An unlikely sleuth is drawn into another murder mystery in turn-of-the-century France.
On June 24, 1897, Maura and Angela, a pair of teenagers, help a Russian named Pyotr Ivanovich Balenov transport a corpse on a cart to a river just outside Paris, where they dump it. Now far away, hardworking teacher Clarie Martin rushes home after a tiring day, her only wish to spend time with her children and beloved husband, Bernard. But Francesca, an Italian charwoman at her school, buttonholes Clarie with a colorful and emotional tale about Francesca's daughter Angela, who's been "taken away" by an unsavory man who's promised to marry her. Can Clarie help? At home, Bernard greets her with the news that he has finally secured a salaried job, and the couple goes out to celebrate for the first time since moving to Paris. But the plight of the "Italian girls" continues to bother Clarie, who's lost a child and feels Francesca's anguish. As the girls toil away in a shirtwaist factory, the sudden disappearance of Pyotr and a suspicious bombing worry Angela and Maura immensely, and the arrival of a police inspector with questions about Barbereau, the dead man on the cart, push them to the brink. When Clarie receives a letter notifying her that Francesca won't be reporting for work since Angela has been killed, she knows what she must do.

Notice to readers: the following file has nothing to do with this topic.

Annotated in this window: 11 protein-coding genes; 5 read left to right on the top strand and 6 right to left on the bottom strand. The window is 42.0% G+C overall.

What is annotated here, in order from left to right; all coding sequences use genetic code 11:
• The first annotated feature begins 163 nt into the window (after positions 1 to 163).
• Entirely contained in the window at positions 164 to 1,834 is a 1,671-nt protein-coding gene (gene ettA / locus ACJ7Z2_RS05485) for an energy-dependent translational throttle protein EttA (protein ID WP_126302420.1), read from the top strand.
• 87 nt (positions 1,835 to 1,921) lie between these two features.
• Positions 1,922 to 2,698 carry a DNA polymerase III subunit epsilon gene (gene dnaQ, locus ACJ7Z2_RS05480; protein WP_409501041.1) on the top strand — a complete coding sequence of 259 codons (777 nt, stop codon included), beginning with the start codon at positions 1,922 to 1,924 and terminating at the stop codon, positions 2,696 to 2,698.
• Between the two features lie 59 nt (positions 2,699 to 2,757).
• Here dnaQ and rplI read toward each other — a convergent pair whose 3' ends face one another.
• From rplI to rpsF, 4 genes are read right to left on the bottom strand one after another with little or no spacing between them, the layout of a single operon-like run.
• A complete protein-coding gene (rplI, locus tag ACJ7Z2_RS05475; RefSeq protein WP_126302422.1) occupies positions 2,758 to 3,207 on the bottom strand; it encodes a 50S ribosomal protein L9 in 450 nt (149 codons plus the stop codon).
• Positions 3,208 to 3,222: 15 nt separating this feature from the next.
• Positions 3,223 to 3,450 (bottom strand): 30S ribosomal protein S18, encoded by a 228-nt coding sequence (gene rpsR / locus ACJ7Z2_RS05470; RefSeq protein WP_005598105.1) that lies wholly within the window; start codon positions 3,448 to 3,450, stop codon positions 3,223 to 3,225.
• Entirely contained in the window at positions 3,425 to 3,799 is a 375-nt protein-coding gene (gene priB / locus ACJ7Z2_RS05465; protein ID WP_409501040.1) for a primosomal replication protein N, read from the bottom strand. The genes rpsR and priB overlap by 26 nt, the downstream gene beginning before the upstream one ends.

Pope's third mystery featuring Clarie (The Blood of Lorraine, 2010, etc.) expertly doles out pieces of its complex plot, a picaresque puzzle with satisfying period flavor.